CLEARWATER – The Courtney Campbell Causeway is different things to different people.
To the Florida Department of Transportation, it’s the route of State Road 60, a major thoroughfare connecting the Pinellas Peninsula to Tampa and points east. To sun-starved northern tourists, it’s the quickest route from Tampa International Airport to Clearwater Beach. But to many local residents, it’s a recreation destination where, just yards from the heavy traffic, they can swim, fish, play volleyball or just relax.
That being the case, the city of Clearwater has agreed to maintain the “Shared Use Path,” between the roadway and Tampa Bay, from Bayshore Boulevard to the Hillsborough County line. Final ratification of that 10-year agreement was placed on the consent agenda of the May 15 City Council meeting, and rubber-stamp approval is expected.
The proposed agreement between FDOT and the city says that “the parties recognize the need for entering into an agreement designating and setting forth the responsibilities of each party in maintaining the improvements” that are currently underway and are expected to be completed a year from now.
“It’s in areas we’re already doing maintenance on,” Kevin Dunbar, the city’s director of Parks and Recreation, told the City Council at its May 12 work session. He added that the city’s liability for injuries incurred on the state-owned land it will be maintaining is capped at $25,000.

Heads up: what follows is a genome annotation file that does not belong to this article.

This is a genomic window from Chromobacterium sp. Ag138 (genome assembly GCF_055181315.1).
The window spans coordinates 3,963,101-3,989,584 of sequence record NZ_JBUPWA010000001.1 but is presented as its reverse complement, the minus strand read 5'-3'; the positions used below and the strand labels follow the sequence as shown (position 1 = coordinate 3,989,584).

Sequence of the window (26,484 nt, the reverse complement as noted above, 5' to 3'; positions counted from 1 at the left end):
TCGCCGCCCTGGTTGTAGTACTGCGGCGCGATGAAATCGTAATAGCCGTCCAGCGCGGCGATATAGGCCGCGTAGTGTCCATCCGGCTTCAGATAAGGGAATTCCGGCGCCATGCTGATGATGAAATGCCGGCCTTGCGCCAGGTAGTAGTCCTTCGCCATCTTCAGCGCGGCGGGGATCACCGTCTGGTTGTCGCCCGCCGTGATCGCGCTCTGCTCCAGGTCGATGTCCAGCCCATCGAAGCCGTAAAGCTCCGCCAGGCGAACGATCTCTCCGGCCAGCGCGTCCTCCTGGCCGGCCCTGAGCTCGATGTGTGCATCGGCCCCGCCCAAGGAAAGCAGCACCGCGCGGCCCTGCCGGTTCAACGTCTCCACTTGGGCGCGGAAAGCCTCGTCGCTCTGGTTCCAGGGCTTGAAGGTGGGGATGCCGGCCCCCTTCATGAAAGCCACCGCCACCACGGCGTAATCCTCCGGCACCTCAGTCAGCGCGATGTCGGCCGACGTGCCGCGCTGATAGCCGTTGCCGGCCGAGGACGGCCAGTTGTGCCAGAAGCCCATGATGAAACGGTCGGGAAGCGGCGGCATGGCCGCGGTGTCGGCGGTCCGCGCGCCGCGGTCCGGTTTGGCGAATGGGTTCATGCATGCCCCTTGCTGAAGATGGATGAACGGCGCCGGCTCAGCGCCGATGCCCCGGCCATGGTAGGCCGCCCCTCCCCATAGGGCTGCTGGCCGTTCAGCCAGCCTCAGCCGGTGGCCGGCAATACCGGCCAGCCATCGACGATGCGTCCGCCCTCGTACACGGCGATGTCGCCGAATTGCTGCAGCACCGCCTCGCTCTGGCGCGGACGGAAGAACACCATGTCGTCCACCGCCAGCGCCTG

To the extent allowed by Florida law, the city may apply the same rules, regulations and ordinances to the “Shared Use Path” as it applies to its own recreational facilities. But it cannot make any improvements without FDOT approval or hold special events there without getting approval at least 60 days in advance.
The agreement adds that anything “interfering with the safe and efficient operation of any transportation facility, or (that) is otherwise determined to present a danger to public health, safety or welfare” must immediately be corrected at the city’s expense. The Department of Transpiration will inspect the property annually and, if any major violations are found and not quickly corrected, the agreement can be terminated.
The Department of Transportation reserves the right to void the agreement if the land is ever needed to widen State Road 60. But it must give Clearwater at least 60 days’ notice before doing so.
Before a new Clearwater employee or a contractor hired by the city can be assigned to work on the “Shared Use Path,” he or she must be cleared by the E-Verify system of the U.S. Department of Homeland Security. But that shouldn’t be a problem.
“It’s in areas we’re already doing the maintenance on,” Dunbar told the council.
The conversation then digressed into an area that was not on the agenda. For some time, there has been a plan for a project, costing between $750,000 and $1 million, to connect the Bayshore Trail, which currently ends at Bayshore Drive, with the Reem Wilson Trail, eight-tenths of a mile away. The council members decided to move the $750,000 funding for the project, already earmarked for next year, up by a year to this fall so all the trail work can be done at the same time.
“I think it is an appropriate decision for the council (to make) at this time,” Council member Bill Jonson told his colleagues.
They agreed and unanimously voted to put the measure on the May 15 consent agenda, thereby virtually guaranteeing its passage.